NATIONAL ASSOCIATION OF FORMER BORDER PATROL OFFICERS INC.
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The National Association of Former Border Patrol Officers Inc. (NAFBPO) extracts and condenses material from Mexican, Central and South American and U.S. on-line media sources, translating as necessary. You are free to disseminate this information, but we request that you do so in its entirety, as written, and credit NAFBPO Inc. (nafbpo.org) as being the provider.
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A. Ferguson, Editor
Securing Borders: The Intended, Unintended, and Perverse Consequences-PDF Report
from Migration Policy Institute
Fast and Furious Questions Linger as IG Continues Investigation
was there a missing third weapon at the murder scene of
Border Patrol agent Brian Terry
Rock Injures Border Patrol Agent
Man shot to death in struggle with border agent
CBP Agents Prevent Potential Tragedy
White House dials it down on immigration
Inside the House GOP’s immigration push
Mexico’s Congress urges US to facilitate asylum for victims of violence
Report: ICE Sold Drug Smugglers Doomed Jet in 2007-good read
How Mexico drug tunnels are built – and a closer look at the new border agency robots that will patrol them
U.S. Border Patrol arrests increased in 2013
(the 3% apprehension 97% got-a-ways is still the rule of thumb in Tucson Sector according to the agents in the field. )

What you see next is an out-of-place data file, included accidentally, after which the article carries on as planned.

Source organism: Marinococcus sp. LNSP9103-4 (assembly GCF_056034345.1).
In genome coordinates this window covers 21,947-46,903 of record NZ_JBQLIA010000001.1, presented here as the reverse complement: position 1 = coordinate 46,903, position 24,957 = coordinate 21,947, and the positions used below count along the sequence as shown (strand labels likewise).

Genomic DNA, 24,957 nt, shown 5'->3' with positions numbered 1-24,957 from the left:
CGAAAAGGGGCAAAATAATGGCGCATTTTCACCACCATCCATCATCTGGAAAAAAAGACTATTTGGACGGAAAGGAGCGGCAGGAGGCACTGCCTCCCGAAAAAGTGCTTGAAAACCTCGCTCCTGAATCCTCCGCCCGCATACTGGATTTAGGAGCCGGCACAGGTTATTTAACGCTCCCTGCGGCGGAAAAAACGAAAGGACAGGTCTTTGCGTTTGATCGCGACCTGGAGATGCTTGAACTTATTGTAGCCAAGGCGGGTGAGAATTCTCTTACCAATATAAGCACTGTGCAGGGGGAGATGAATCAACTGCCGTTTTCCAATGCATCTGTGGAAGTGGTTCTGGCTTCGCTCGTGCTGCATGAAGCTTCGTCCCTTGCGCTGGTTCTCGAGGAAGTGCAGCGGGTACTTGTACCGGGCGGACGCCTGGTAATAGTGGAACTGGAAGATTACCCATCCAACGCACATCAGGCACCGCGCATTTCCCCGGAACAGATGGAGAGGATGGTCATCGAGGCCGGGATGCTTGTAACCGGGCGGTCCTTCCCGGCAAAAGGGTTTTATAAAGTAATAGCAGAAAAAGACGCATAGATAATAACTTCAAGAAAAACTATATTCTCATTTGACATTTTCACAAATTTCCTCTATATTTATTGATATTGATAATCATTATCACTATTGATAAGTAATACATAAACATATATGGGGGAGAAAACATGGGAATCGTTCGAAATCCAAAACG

Border Arrests Could Be Related To Target Breach
From Border Patrol, more government tech follies
U.S., Mexico Dismiss “Reopening” NAFTA
Next-Generation Border Crossing: First-Ever High Speed Train To Connect U.S. And Mexico By 2018
Real ID is slowly changing state drivers’ license
Why Is Heroin Abuse Rising While Other Drug Abuse Is Falling?
(Editor note: with the uptick in the amount of heroin being
smuggled into the US from Mexico, this seemed appropriate.)
Radical Islam’s Western Foothold: Hugo Chavez and Hezbollah
The Recruitment of Assassins by Mexican Drug Cartels
California CBP Officers Apprehend 22 Wanted Subjects Including Man Suspected of Murder
The Mexican husband of a Coral Gables man has been granted a green card
Cocaine concealed in cans of fruit juice
Biggest cocaine bust in Port of Norfolk history
Ukrainian arraigned in second plot to steal credit card data
CBP Field Operations at the Anzalduas International Bridge Arrest Two Credit Card Abusers
Man accused of smuggling narcotics says he faced threats
Border Patrol captures shooter
Border Patrol Arrests Bahamian Smuggler, 11 Migrants
Mexican Teen Died From Drinking Liquid Meth At Border Crossing